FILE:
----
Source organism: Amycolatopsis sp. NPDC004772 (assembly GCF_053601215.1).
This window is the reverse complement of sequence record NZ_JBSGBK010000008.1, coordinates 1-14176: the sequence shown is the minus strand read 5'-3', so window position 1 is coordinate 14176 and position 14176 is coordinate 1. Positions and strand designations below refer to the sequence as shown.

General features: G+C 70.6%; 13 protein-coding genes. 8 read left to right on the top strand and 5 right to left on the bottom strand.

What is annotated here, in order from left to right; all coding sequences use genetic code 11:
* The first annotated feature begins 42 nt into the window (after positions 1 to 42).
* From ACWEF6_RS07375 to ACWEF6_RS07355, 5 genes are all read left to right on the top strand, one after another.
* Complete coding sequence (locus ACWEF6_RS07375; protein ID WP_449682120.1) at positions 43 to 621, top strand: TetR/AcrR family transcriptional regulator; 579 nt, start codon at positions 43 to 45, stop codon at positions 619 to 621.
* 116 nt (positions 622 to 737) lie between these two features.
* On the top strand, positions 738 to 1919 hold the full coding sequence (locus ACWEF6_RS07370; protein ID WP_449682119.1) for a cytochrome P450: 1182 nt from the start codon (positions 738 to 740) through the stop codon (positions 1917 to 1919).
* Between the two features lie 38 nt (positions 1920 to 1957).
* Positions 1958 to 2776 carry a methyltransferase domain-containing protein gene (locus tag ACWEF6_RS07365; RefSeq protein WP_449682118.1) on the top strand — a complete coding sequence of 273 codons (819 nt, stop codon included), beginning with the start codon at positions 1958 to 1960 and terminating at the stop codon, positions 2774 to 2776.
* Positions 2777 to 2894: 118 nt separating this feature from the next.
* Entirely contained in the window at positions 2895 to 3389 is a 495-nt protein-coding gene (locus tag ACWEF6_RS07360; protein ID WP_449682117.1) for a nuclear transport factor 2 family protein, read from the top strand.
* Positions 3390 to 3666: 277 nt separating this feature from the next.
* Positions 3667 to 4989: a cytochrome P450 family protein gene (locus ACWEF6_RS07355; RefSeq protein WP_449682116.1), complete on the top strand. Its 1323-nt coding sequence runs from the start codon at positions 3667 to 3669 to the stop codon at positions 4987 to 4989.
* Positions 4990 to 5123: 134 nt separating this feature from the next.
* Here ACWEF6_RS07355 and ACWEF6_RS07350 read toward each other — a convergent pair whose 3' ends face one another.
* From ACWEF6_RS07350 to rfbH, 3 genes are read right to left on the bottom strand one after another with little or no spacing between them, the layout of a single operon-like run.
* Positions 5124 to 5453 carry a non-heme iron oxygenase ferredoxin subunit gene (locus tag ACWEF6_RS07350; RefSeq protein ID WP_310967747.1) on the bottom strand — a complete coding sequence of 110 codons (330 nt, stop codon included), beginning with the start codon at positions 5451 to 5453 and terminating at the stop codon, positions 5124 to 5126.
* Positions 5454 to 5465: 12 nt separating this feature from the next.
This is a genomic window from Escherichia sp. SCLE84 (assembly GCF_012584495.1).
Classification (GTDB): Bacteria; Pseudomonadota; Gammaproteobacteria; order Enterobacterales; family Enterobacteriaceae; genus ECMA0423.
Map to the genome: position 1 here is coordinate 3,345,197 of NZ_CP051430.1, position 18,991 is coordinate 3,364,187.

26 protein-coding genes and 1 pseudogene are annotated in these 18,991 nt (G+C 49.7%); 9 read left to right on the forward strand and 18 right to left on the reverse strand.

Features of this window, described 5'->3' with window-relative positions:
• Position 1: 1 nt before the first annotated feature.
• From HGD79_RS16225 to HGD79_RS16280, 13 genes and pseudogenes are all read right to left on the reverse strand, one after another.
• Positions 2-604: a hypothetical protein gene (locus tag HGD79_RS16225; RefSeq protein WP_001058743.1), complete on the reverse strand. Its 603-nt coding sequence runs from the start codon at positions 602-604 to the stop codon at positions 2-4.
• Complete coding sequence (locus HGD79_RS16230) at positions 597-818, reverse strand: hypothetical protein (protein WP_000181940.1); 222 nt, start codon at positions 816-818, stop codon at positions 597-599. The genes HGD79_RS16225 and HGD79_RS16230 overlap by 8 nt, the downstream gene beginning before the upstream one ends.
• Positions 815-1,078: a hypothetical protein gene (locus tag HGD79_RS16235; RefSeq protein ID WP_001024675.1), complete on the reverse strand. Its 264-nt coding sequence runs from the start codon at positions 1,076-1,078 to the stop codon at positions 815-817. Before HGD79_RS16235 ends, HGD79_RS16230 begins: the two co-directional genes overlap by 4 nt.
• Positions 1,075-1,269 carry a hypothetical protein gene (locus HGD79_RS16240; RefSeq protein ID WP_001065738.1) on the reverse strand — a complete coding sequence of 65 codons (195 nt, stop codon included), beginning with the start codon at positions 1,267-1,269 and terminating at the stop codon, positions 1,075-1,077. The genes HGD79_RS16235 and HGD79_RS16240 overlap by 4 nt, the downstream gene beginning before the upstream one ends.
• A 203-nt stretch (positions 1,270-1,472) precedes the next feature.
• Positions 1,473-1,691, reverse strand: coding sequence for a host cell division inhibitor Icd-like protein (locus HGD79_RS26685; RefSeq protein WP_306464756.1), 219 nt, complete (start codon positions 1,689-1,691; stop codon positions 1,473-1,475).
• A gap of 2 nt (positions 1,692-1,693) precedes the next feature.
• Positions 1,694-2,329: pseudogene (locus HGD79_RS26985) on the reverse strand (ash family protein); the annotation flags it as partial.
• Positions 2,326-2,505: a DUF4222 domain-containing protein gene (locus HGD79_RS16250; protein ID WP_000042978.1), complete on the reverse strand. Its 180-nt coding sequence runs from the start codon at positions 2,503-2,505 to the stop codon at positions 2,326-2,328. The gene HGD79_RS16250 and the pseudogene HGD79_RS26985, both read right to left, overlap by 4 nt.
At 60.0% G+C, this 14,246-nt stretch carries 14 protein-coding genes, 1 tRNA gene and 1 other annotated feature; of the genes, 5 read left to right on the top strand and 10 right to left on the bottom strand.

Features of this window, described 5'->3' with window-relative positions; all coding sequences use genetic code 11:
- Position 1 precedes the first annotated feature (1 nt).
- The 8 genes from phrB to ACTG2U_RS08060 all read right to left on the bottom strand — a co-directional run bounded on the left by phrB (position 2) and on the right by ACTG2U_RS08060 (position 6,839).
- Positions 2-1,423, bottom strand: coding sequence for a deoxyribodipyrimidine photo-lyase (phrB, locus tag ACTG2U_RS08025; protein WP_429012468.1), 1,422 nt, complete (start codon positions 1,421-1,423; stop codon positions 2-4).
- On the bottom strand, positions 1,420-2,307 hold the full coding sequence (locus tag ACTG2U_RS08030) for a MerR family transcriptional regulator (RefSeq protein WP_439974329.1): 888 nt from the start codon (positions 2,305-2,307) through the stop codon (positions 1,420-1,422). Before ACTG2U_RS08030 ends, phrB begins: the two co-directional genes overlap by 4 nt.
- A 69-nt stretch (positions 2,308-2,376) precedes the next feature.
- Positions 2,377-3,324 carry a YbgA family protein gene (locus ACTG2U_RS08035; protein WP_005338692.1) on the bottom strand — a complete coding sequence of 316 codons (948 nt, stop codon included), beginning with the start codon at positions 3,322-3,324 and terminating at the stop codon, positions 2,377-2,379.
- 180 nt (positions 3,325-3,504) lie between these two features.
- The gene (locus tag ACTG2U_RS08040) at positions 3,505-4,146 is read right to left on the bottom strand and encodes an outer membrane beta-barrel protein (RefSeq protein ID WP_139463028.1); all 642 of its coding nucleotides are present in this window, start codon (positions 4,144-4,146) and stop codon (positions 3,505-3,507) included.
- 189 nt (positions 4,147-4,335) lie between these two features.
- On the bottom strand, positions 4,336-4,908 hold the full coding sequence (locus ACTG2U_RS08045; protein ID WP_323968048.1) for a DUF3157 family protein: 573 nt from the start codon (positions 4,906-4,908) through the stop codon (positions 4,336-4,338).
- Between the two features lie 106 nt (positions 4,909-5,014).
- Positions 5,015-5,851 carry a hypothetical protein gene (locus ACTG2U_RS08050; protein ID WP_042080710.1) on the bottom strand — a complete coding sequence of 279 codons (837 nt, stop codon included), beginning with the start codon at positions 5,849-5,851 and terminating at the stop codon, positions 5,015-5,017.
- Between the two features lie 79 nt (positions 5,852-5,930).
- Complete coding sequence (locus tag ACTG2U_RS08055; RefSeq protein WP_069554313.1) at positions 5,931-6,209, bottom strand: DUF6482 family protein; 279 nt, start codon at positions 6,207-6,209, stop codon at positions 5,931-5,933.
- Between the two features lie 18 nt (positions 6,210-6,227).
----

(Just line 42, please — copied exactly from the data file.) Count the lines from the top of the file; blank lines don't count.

- On the bottom strand, positions 1,420-2,307 hold the full coding sequence (locus tag ACTG2U_RS08030) for a MerR family transcriptional regulator (RefSeq protein WP_439974329.1): 888 nt from the start codon (positions 2,305-2,307) through the stop codon (positions 1,420-1,422). Before ACTG2U_RS08030 ends, phrB begins: the two co-directional genes overlap by 4 nt.